John Maclean writes commentary for Chicago Tribune

It has been 18 years since John N. Macelan wrote for the Chicago Tribune, but today he has an op-ed column in the newspaper. Naturally, Mr. Maclean, the author of several books about wildfire, wrote on that subject for the Tribune — wildland fire and the Granite Mountain Hotshot disaster.

Below is a very brief excerpt (you may have to register to view it):

Voices from the fire line tell us, again and again, “These are the most extreme fire conditions we’ve ever seen.” Out on the line, global warming is real. But the young love the physical labor and hardship, the discipline, the camaraderie, the incredible rush that comes from close contact with one of nature’s most powerful forces. It’s us older folks who fret.


Thanks go out to Kelly

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Author: Bill Gabbert

After working full time in wildland fire for 33 years, he continues to learn, and strives to be a Student of Fire.

4 thoughts on “John Maclean writes commentary for Chicago Tribune”

  1. This.

    “If the nation cannot bring itself to thin, log or burn overgrown and insect-infested forests — and that is too often the case — if fire budgets must go down; if staffing levels must be trimmed; then those who fight fires should be allowed to step back more often than in the past.”

    Thank you Mr. Maclean.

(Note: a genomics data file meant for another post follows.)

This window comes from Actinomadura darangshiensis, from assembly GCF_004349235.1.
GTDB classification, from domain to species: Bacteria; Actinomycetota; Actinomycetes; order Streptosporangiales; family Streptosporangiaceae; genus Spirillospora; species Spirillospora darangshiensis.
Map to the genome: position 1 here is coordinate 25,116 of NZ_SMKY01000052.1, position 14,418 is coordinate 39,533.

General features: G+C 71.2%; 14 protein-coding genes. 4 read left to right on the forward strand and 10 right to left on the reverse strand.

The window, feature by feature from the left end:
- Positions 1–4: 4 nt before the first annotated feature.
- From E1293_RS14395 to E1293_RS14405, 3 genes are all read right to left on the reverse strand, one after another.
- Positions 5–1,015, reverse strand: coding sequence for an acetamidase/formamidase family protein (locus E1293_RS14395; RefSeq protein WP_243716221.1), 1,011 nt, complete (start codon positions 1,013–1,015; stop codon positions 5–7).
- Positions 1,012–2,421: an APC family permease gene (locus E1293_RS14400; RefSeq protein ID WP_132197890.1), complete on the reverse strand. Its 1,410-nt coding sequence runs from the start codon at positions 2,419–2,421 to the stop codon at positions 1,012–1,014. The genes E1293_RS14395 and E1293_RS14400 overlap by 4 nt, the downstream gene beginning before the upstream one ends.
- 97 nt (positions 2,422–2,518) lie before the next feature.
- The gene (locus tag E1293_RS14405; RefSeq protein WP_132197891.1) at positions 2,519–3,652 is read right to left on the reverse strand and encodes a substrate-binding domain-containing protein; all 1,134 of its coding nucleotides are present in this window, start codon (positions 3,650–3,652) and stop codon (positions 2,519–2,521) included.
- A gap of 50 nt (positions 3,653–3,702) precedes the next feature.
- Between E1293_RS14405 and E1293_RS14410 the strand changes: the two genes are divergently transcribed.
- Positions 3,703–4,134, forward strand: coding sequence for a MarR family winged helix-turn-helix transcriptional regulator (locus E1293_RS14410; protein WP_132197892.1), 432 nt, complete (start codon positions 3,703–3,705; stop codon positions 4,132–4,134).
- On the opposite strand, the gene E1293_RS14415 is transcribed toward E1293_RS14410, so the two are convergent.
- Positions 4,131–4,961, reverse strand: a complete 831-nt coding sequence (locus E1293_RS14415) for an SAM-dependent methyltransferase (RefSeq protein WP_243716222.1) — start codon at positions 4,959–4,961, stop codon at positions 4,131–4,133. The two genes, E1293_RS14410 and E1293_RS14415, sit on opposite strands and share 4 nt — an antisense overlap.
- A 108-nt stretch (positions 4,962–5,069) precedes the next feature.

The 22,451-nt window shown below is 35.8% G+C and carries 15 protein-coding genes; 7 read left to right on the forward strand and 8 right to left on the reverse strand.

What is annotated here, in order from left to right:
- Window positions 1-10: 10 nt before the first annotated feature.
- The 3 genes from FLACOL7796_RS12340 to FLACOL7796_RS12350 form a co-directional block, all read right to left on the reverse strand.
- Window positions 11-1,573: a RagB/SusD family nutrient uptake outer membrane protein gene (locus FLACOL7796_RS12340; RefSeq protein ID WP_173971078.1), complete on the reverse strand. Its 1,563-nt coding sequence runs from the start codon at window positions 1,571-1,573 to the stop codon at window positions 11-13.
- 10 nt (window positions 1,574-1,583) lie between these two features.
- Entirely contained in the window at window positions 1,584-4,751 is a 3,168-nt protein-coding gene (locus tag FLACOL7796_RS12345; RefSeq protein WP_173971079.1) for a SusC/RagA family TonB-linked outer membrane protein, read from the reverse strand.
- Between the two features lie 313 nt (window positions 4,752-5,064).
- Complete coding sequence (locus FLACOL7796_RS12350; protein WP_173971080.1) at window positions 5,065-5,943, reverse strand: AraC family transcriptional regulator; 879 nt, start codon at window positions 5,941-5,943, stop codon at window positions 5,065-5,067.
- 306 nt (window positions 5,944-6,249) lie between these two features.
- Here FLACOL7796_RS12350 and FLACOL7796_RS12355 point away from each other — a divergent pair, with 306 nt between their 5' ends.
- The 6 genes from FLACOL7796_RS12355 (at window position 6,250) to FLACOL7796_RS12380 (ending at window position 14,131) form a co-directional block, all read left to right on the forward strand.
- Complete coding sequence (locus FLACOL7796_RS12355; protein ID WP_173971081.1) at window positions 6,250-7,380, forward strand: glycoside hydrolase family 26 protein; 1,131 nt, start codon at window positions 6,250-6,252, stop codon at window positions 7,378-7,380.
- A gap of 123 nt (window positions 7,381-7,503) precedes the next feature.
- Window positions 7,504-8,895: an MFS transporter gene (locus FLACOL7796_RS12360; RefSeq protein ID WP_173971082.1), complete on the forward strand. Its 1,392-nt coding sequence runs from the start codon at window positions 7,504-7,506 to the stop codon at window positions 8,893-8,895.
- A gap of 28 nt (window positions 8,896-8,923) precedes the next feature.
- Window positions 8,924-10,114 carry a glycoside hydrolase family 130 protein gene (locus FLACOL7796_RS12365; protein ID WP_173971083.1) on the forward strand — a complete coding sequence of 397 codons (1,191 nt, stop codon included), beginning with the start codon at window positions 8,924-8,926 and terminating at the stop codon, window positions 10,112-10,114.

1. I doubt that the Yarnell area has ever been commercially logged. Mule deer hunting for sure. With a good Monsoon year the mulies might even appear in greater numbers next season with fewer vegetation obstacles for flying bullets.

      Thinning of such an area would be absurd (maybe chaining?!). Had somebody in command, and conscious of the current and ensuing weather conditions, ordered Granite Mountain out of the way, and where out of the way was, I’m sure The Nineteen would have adhered to that. Maybe overhead did issue such an order but if so, obviously not in time. I think Granite Mountain did step back. But not in time.

      Yarnell and nearby Peeples Valley development was certainly in Mother Nature’s path. A mini urban/wildland interface. Who/what was there first? Had the fire been permitted to gain a head of steam and advance into the Prescott National Forest then some of that grand contiguous stand of Ponderosa pines on the Mogollon Rim already hard hit by the Rodeo-Chedeski and Wallow Fires might have been seriously impacted. And of course much of Arizona’s “I want to live in the mountains, not that f’ing hot desert” development between Prescott and along the I-17 corridor could have been at risk (urban/wildland interface?). Again, who/what was there first.

      Arizona’s rim country/southern reaches of the Colorado Plateau national forests have some pretty tolerant let burn policies by my reckoning. AZ and western New Mexico seem to have it together so much more than other states (their NF’s) when it comes to forest/wildfire management without the commercial chain saw. It’s just a very long row to hoe following Smokey’s footprints! Locally, commercial chain saws may boost an economy but I can’t see much influence on the Nation’s economy as a whole.


    2. Agreed- thank you for the truth Mr. MacLean.
      We in NE Oregon have similar Ponderosa
      forests …
      And conditions…

  2. Good article/commentary. I’m reading Maclean’s new book “The Esperanza Fire” now and it’s excellent. Highly recommended.


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